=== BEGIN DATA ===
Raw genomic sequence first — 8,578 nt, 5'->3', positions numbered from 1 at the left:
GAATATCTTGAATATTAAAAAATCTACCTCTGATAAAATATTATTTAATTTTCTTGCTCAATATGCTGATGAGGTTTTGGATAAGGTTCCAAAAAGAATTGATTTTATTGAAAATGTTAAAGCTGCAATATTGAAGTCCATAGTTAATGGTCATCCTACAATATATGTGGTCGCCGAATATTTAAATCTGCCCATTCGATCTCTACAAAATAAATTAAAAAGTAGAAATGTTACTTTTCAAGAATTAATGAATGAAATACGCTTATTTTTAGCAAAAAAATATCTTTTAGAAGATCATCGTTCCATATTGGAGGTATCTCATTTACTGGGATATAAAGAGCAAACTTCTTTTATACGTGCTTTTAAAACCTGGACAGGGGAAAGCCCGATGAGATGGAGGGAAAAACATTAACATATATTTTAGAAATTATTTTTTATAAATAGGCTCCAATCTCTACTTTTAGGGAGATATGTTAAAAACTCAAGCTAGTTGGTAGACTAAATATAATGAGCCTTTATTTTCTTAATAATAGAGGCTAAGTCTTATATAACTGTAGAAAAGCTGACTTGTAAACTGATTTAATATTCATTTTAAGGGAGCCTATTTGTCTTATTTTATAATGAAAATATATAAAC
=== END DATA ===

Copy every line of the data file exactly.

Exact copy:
Raw genomic sequence first — 8,578 nt, 5'->3', positions numbered from 1 at the left:
GAATATCTTGAATATTAAAAAATCTACCTCTGATAAAATATTATTTAATTTTCTTGCTCAATATGCTGATGAGGTTTTGGATAAGGTTCCAAAAAGAATTGATTTTATTGAAAATGTTAAAGCTGCAATATTGAAGTCCATAGTTAATGGTCATCCTACAATATATGTGGTCGCCGAATATTTAAATCTGCCCATTCGATCTCTACAAAATAAATTAAAAAGTAGAAATGTTACTTTTCAAGAATTAATGAATGAAATACGCTTATTTTTAGCAAAAAAATATCTTTTAGAAGATCATCGTTCCATATTGGAGGTATCTCATTTACTGGGATATAAAGAGCAAACTTCTTTTATACGTGCTTTTAAAACCTGGACAGGGGAAAGCCCGATGAGATGGAGGGAAAAACATTAACATATATTTTAGAAATTATTTTTTATAAATAGGCTCCAATCTCTACTTTTAGGGAGATATGTTAAAAACTCAAGCTAGTTGGTAGACTAAATATAATGAGCCTTTATTTTCTTAATAATAGAGGCTAAGTCTTATATAACTGTAGAAAAGCTGACTTGTAAACTGATTTAATATTCATTTTAAGGGAGCCTATTTGTCTTATTTTATAATGAAAATATATAAAC